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IAEA chief worried about increasing tensions over Iran nuclear work

The UN nuclear agency's chief says he is "worried about increasing tensions" over Iran's nuclear program, calling for de-escalation efforts as Tehran expresses dissatisfaction with European actions to offset the effects of the US withdrawal from a 2015 international deal.

“I… hope that ways can be found to reduce current tensions through dialogue,” Director General of the International Atomic Energy Agency Yukiya Amano said on Monday in a speech to a meeting of the IAEA’s 35-nation Board of Governors, one of its main decision-making bodies.

Iran and the five permanent members of the United Nations Security Council — the United States, France, Britain, Russia and China — plus Germany signed the nuclear agreement, officially known as the Joint Comprehensive Plan of Action (JCPOA), on July 14, 2015 and started implementing it on January 16, 2016.

Under the JCPOA, Iran undertook to put limits on its nuclear program in exchange for the removal of nuclear-related sanctions imposed against Tehran.

However, US President Donald Trump pulled his country out of the JCPOA in May 2018 and re-imposed harsh sanctions against the Islamic Republic in defiance of global criticisms.

On the first anniversary of the US withdrawal from the nuclear deal, Iran announced that it would suspend the implementation of some of its commitments under the deal, adding that it would stop exporting excess uranium and heavy water, setting a 60-day deadline for the five remaining parties to the deal to take practical measures towards ensuring its interests in the face of the American sanctions.

In its quarterly report on May 31, the IAEA said Iran’s increased stocks of key nuclear materials are still within the limits set by the JCPOA.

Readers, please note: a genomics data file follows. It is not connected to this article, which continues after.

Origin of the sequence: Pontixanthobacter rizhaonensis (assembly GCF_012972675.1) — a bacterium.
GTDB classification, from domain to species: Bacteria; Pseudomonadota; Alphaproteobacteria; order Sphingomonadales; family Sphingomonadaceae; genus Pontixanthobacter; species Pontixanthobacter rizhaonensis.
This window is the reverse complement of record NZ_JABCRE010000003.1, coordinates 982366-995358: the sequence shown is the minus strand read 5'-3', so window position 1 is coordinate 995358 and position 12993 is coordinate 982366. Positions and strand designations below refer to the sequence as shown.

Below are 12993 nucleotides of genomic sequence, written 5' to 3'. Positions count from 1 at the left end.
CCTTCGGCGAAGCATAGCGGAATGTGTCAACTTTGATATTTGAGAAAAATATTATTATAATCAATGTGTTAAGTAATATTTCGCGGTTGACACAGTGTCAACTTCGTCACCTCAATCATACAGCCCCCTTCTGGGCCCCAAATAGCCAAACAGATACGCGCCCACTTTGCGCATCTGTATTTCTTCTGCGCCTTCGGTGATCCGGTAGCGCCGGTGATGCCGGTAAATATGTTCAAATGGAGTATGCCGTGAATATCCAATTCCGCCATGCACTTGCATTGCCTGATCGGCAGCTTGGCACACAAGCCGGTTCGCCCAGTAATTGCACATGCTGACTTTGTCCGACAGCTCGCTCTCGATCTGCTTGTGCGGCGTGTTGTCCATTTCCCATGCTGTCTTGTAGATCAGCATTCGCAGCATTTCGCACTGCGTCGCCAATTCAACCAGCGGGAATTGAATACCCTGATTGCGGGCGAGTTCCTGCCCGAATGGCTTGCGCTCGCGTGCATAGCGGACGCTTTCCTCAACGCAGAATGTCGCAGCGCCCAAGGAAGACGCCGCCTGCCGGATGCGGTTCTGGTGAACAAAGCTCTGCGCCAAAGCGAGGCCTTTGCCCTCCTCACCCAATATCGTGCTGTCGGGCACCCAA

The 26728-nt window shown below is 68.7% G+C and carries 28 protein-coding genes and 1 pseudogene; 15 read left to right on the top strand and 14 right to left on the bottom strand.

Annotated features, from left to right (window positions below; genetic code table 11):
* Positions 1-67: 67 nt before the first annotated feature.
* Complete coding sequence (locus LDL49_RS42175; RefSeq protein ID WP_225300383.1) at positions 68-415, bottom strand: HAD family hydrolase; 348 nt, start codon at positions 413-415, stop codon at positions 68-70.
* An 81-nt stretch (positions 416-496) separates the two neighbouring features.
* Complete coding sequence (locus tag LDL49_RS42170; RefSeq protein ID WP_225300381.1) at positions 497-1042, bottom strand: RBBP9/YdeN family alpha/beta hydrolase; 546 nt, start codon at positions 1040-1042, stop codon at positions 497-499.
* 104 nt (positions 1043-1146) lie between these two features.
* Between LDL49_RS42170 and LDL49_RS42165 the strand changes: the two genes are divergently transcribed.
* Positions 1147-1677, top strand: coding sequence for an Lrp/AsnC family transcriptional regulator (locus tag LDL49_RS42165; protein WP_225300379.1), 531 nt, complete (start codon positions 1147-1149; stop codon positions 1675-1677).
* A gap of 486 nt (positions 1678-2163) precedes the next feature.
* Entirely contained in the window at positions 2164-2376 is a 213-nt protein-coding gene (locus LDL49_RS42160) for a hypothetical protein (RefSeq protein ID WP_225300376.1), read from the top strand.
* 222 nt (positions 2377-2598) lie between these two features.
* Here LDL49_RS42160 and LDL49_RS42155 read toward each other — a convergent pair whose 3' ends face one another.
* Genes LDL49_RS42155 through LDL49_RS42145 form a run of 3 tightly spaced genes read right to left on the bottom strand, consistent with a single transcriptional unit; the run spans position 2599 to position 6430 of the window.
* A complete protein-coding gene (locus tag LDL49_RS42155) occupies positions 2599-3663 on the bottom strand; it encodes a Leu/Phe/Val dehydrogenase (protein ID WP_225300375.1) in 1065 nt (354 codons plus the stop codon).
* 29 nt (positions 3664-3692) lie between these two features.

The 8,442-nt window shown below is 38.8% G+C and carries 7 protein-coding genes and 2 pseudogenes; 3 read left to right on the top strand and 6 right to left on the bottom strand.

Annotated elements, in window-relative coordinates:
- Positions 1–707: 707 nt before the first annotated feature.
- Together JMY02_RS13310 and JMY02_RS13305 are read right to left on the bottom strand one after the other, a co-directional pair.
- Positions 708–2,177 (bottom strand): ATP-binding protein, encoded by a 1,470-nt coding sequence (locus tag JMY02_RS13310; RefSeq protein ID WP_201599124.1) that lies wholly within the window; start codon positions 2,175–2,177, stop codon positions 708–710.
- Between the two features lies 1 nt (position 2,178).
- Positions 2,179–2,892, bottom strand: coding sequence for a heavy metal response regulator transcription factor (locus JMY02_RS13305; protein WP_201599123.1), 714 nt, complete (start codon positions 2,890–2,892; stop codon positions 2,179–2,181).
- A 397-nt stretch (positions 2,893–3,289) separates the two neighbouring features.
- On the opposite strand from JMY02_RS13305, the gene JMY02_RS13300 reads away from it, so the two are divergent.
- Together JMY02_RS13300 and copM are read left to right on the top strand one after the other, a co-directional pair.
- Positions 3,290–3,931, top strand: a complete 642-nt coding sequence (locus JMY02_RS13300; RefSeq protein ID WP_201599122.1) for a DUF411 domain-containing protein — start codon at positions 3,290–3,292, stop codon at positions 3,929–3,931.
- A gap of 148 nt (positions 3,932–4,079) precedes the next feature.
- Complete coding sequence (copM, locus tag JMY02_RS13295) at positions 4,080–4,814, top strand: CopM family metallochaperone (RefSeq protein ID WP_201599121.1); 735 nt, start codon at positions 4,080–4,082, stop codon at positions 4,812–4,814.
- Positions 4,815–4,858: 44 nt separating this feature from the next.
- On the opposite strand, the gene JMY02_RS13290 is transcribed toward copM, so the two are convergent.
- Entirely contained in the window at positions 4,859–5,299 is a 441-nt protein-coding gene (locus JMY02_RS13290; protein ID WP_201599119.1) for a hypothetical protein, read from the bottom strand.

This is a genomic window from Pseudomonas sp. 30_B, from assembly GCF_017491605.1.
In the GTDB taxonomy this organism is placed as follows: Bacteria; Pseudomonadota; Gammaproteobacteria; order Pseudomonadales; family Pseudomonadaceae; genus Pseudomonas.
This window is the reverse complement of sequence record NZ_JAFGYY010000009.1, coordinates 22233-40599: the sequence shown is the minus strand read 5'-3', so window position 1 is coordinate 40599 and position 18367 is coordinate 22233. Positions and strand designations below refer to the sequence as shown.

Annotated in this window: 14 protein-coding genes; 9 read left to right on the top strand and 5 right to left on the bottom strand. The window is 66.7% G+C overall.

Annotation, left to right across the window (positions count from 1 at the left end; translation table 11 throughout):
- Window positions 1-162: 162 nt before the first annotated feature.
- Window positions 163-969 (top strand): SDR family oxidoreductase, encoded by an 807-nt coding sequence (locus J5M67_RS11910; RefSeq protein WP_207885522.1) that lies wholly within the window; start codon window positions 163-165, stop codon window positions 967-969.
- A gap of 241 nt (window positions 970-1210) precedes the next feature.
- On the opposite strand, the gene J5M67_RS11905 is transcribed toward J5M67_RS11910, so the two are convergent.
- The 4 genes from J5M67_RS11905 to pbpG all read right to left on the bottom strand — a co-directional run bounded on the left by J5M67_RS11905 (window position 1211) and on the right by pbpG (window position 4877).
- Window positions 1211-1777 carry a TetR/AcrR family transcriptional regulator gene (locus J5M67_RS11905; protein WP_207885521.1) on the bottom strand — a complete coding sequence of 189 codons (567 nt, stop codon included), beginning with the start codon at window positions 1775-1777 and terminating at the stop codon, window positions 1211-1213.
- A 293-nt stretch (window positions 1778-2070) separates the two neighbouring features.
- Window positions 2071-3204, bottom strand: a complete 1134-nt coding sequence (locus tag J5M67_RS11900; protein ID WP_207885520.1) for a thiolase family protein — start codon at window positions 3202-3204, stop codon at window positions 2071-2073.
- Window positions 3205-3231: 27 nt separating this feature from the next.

Iran complying with nuclear deal’s key limits: IAEAThe IAEA says Iran has stayed within the central limits on its nuclear activities in accordance with the JCPOA.

It added that Iran had stayed within caps on items, including the level to which it enriches uranium and its stock of enriched uranium.

In his introductory statement to the Board of Governors, Amano said, “As I have constantly emphasized, the nuclear-related commitments entered into by Iran under the JCPOA represent a significant gain for nuclear verification. I therefore hope that ways can be found to reduce current tensions through dialog.”

He urged Iran to continue to fully implement its nuclear-related commitments under the nuclear accord and said, “The agency continues to verify the non-diversion of nuclear material declared by Iran under its Safeguards Agreement.”

Amano added that the IAEA would continue its evaluations regarding the absence of undeclared nuclear material and activities in Iran.

The spokesman for the Atomic Energy Organization of Iran (AEOI), Behrouz Kamalvandi, said on May 20 that Tehran has increased by fourfold the production rate of uranium enriched to 3.67% just a few weeks after the country officially stopped implementing some of its commitments under an international nuclear accord.

PressTV-Iran quadruples 3.67% enriched uranium output: AEOI

Iran quadruples 3.67% enriched uranium output: AEOISpokesman for the AEOI says Iran increases by fourfold the rate of 3.67% enriched uranium production.

“This issue does not mean an increase in enrichment level or an increase in centrifuge machines or a change in the type of centrifuges, but the production capacity of these 3.67% enriched uranium will be quadrupled,” Kamalvandi said.

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